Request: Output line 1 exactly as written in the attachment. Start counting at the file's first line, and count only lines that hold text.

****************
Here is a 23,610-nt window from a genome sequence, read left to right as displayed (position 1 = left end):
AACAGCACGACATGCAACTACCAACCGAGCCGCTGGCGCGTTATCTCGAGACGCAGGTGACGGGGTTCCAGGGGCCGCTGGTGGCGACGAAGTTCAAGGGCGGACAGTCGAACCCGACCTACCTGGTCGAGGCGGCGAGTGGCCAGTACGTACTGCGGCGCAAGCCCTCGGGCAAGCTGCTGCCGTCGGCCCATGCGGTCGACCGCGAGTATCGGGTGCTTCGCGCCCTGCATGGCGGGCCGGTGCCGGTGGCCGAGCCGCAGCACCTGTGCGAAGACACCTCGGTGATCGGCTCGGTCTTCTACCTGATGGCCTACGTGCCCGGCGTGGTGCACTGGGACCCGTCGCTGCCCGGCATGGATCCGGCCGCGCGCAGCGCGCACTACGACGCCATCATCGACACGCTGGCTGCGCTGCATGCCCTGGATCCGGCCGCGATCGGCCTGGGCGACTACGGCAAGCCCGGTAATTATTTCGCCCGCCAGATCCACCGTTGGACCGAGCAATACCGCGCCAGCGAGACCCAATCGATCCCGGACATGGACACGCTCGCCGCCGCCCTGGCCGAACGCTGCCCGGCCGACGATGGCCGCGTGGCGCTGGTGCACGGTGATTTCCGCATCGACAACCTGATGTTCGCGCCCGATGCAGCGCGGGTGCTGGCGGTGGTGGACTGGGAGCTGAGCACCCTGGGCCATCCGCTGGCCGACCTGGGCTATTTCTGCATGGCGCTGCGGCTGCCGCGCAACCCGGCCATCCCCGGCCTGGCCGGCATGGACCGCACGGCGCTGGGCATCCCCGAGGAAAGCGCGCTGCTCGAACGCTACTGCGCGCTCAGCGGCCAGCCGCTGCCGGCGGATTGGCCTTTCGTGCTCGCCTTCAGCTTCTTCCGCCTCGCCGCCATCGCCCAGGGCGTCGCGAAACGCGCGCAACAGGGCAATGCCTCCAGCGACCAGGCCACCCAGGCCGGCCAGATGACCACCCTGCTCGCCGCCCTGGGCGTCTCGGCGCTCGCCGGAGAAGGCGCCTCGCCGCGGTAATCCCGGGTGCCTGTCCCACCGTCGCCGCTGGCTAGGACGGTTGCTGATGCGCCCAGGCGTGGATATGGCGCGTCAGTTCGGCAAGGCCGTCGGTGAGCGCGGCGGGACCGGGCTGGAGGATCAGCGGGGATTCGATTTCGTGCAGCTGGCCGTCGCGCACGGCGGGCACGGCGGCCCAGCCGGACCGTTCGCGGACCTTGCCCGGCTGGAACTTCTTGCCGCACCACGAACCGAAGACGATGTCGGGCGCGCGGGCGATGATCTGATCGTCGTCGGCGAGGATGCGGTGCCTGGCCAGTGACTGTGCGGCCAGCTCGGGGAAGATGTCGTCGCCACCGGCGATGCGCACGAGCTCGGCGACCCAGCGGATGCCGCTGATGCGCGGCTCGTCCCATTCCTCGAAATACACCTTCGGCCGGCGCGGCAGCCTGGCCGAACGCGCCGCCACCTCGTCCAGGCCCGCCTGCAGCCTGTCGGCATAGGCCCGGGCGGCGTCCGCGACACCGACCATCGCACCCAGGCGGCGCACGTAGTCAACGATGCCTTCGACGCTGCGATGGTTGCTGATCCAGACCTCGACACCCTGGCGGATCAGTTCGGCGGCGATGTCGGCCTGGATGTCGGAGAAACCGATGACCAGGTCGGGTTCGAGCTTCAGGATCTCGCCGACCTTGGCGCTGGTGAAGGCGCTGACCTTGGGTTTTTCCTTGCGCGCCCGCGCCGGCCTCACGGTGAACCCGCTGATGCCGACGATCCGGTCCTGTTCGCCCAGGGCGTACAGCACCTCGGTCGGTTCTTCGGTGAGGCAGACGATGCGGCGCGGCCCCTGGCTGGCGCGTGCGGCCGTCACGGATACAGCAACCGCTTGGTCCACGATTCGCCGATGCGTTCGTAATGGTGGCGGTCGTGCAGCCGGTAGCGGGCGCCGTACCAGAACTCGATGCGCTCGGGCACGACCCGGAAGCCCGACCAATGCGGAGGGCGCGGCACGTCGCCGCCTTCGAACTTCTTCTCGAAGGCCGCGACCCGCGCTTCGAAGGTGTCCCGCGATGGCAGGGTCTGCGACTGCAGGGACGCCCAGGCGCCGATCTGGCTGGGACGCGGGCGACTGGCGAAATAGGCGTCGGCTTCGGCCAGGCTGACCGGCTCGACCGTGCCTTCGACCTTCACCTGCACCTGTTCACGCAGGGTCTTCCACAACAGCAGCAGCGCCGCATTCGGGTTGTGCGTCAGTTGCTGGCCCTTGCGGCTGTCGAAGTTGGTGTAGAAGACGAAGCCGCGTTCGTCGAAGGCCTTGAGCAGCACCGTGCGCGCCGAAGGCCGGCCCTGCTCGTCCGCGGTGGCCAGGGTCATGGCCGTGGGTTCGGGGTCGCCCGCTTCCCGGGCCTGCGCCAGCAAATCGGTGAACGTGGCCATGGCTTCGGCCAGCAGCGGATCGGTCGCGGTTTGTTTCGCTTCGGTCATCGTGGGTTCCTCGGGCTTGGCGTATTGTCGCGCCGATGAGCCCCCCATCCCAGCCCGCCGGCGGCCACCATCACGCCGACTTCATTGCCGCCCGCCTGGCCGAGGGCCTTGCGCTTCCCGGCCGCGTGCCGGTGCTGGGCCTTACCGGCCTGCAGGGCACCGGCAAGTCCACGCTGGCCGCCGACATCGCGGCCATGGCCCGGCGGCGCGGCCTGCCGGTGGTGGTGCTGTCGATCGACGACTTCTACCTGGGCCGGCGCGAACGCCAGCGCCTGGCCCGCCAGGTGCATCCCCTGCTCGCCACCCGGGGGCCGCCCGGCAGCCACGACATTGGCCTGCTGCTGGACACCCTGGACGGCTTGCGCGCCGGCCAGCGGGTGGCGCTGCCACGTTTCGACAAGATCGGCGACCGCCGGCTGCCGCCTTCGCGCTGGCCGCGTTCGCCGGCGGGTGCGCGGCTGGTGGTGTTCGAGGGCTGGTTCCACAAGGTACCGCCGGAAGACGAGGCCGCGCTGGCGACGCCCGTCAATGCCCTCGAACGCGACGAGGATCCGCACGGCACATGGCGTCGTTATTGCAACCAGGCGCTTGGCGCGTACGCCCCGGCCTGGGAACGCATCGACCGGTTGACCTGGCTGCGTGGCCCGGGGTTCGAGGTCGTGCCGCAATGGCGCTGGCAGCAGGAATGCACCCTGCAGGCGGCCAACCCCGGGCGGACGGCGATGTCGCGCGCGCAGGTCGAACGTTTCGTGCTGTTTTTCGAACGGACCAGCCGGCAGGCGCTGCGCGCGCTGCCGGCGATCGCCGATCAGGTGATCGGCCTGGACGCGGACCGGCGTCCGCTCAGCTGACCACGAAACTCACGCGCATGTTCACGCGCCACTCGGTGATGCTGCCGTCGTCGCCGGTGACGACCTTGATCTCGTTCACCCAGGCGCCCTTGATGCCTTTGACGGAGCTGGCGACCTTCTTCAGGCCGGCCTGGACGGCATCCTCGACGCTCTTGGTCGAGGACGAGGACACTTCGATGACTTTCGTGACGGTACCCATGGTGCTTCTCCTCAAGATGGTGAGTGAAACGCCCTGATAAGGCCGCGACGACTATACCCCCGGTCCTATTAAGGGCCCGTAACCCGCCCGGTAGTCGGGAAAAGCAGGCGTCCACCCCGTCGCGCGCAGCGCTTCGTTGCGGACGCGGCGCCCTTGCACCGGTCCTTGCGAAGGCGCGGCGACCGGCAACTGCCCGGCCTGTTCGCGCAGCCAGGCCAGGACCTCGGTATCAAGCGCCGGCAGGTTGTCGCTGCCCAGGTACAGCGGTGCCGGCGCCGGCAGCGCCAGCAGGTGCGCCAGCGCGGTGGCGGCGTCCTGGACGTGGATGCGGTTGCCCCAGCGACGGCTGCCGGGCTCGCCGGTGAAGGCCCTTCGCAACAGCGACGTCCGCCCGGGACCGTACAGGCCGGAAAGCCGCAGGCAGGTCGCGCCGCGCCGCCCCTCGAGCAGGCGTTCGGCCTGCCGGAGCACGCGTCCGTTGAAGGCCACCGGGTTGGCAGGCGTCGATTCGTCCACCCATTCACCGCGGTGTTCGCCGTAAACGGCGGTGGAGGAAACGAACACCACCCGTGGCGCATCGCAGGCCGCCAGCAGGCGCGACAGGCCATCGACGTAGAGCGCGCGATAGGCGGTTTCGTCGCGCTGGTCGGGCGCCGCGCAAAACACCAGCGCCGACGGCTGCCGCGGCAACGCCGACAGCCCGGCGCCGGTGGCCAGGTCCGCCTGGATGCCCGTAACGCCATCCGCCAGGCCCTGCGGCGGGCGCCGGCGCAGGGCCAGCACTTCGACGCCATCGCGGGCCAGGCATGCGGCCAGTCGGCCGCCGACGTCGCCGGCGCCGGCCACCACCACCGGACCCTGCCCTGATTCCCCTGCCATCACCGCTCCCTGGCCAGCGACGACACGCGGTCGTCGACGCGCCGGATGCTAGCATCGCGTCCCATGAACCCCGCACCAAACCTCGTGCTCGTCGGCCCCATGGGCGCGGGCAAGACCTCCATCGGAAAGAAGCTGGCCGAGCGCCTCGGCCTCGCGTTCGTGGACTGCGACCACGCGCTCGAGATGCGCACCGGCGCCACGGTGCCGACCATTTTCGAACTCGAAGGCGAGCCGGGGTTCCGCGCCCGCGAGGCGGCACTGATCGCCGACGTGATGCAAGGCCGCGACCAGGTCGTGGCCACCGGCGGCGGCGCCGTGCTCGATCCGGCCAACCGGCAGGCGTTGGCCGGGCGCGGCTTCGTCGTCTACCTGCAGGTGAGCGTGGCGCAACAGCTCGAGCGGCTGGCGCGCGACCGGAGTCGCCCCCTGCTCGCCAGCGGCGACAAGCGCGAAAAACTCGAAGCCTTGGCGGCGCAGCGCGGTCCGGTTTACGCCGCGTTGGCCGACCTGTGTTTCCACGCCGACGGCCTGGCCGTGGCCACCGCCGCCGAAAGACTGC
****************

Here is a 23,610-nt window from a genome sequence, read left to right as displayed (position 1 = left end):